The new Innovation Index shows that the UK is more innovative than thought. The challenge, says NESTA's Jonathan Kestenbaum, is to ensure it stays that way
Somewhere between Peter Drucker, Tom Peters and Michael Leboeuf, ?what gets measured gets done? has become one of the world?s most famous performance management maxims. Unfortunately, an extension is also true: what does not get measured does not get done; and what is measured wrongly gets done wrongly.
As world economies will be shaped by their ability to commercialise and profit from investments in new knowledge and services, the need to have a better understanding of how this leads to growth is essential. But while innovation is a subject that is increasingly moving into the mainstream, there remains a poor understanding of the link between innovation and growth.
Consider, for example, how innovation has traditionally been measured. It has been based on a mid-20th century view of manufacturing-based economies and a ?linear? model of innovation defined by R&D spend and patent production. This implies that innovation emerges from a process of formal research and development undertaken in a university or industrial laboratory before being commercialised by far-sighted management in business.
This is wrong on two counts: it?s an outdated view of how businesses innovate and it?s certainly not reflective of the innovation that matters to the modern UK economy. Most obviously, traditional metrics fail to adequately capture ?hidden innovation? ? factors that contribute to innovation such as product design, organisational innovation, developing new customer offerings and brands, and copyright.
There is no first step in the innovation system. Innovative businesses rely as much on networks and collaborations as on in-house research. It encompasses not only the development of new components and products, but also new services, technical standards, business models and processes. It is as much a feature of developments in the public and non-profit sectors as in the private sector. Furthermore, much of the economic benefit from innovation comes from incremental innovations arising from the wide diffusion of knowledge and technology rather than from the creation of that knowledge in the first place.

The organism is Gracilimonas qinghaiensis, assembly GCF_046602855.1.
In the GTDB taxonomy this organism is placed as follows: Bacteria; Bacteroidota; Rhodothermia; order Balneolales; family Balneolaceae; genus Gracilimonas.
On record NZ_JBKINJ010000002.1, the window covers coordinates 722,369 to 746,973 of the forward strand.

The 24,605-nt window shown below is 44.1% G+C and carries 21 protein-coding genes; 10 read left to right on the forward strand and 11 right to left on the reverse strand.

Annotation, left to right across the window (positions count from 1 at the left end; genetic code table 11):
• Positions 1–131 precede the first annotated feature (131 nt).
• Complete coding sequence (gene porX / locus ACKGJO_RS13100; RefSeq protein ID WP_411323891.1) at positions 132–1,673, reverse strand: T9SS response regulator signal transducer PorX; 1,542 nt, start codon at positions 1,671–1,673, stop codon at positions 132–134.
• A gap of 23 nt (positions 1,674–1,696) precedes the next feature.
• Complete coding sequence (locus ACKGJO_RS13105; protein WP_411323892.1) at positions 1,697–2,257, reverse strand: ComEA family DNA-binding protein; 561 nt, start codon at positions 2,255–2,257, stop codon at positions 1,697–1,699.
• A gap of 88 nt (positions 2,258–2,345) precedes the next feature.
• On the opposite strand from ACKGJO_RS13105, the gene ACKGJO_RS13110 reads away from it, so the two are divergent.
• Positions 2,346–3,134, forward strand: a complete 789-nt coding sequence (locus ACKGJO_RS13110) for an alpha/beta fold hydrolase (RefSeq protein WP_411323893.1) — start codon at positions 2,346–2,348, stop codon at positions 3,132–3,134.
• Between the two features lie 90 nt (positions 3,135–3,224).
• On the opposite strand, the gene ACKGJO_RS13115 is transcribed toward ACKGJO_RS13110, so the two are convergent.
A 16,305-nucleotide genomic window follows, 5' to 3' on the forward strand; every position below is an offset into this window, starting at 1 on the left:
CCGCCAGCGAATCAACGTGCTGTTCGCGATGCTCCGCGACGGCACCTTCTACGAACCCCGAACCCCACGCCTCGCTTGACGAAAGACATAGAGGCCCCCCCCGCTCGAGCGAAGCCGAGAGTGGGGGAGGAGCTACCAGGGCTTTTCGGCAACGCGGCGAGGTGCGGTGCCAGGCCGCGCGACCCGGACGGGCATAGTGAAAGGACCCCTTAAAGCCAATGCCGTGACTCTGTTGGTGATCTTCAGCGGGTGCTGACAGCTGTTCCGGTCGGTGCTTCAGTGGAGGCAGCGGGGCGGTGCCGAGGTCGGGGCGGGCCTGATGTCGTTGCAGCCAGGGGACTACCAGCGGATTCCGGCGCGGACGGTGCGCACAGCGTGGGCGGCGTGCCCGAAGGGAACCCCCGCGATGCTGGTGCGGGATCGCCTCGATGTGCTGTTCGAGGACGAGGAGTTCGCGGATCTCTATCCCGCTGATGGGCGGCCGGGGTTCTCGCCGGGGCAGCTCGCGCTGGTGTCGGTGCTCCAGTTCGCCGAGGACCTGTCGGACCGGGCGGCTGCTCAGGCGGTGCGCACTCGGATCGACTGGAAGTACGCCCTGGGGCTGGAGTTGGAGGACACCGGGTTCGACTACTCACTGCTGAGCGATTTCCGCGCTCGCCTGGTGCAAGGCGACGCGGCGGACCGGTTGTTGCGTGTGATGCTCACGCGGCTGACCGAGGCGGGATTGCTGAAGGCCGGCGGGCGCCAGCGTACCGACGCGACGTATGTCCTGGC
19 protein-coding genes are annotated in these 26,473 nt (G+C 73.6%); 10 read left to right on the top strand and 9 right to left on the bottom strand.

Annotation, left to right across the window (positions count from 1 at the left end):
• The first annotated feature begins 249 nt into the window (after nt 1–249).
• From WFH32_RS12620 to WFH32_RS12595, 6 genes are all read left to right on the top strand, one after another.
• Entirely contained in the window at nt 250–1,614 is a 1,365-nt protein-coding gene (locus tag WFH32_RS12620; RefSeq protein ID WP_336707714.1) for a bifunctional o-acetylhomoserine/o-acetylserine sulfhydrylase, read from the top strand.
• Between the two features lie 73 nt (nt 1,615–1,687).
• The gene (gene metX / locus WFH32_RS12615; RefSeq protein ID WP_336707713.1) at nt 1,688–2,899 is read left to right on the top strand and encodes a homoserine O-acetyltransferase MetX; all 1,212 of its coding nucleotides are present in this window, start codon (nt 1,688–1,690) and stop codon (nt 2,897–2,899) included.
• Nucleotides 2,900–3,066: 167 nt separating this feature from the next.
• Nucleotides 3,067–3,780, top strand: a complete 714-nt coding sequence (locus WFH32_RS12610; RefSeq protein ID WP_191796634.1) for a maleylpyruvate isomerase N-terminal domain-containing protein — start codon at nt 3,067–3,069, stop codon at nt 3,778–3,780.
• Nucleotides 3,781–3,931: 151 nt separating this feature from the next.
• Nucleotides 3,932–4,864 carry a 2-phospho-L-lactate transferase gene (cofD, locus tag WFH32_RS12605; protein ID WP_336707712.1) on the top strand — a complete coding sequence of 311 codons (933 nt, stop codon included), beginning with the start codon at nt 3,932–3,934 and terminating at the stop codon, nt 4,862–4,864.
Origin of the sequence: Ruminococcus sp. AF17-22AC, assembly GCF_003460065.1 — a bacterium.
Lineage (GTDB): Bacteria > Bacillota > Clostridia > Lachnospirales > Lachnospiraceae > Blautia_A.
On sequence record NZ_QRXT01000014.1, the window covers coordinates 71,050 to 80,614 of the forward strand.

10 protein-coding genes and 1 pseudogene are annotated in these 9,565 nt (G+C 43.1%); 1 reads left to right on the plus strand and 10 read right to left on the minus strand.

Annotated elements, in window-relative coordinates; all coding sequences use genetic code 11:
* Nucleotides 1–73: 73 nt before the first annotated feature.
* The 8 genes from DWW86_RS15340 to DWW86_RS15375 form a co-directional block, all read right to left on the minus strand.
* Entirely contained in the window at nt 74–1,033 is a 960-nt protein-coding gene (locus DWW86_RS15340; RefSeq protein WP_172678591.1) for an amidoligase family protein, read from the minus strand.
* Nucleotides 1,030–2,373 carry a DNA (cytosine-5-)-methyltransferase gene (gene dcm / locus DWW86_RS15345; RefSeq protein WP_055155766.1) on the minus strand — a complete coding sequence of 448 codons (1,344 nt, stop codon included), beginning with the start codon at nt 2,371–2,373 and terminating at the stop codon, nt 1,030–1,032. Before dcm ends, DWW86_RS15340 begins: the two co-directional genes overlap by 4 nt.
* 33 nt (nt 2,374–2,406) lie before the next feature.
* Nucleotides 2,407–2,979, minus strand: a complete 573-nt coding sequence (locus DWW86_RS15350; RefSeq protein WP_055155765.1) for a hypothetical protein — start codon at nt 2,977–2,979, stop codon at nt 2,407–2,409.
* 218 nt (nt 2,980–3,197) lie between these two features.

In recent years. NESTA?s call for a wider definition of innovation to better understand its contribution to the economy and in particular to productivity has increasingly been heeded both here and in the US. This has led to the development of a new measure to capture innovation performance ?in the round? ? The Innovation Index. We?ve worked with world-leading innovation researchers and economists, businesses and innovators to design the Index. What have we found? Two key things: first, innovation is a key driver of productivity. Private-sector businesses invested £133bn in innovation in 2007, representing 14% of private-sector output. This compares favourably with the more preliminary data available for countries like France and Germany and is similar to levels seen in the US. This may account for why the UK has enjoyed higher productivity growth in recent years than France or Germany: 2.0% compared to 1.3% and 1.1% respectively.
Second, this innovation was responsible for the lion?s share of the UK?s productivity growth from 1990-2007. Since 2000 two-thirds of UK private-sector productivity growth or 1.8 percentage points of productivity growth per year was a result of these investments in innovation.
So the UK is more innovative than we thought, which is great news. But accurate measurement presents us with a new challenge. If innovation is, as the Index suggests, strongly linked to business growth across a range of sectors, then it is innovation that will make the difference between a company failing or growing. Innovative software firms, for example, enjoyed a much faster growth rate than non-innovative ones (13% average revenue growth per year compared to just over 1%). And this relationship held true even in sectors like legal services, where innovative firms enjoyed average revenue growth of over 10%, while non-innovative firms revenues shrank on average.
The challenge, therefore, is to make sure that the UK creates the best possible environment for innovation to occur. And this doesn?t only apply in the private sector. We are now working to develop an Index for public services, which will help ensure that we make full use of innovation to meet the urgent challenge of delivering better public savings for less public money.
The Index does what it says on the tin ? it?s a measure by which to analyse the investment we make in innovation, and its effect on productivity. The challenge will be to use the Index not just to define our national accounts, but our narrative of a country which puts innovation at its heart to improve both our economic and societal performance. Only then will this measure really count.
Jonathan Kestenbaum is Chief Executive of the National Endowment of Science, Technology and the Arts (NESTA)
To find out more about The Innovation Index, visit: www.nesta.org.uk
Added the 26 April 2010 in category Innovation UK Vol6-1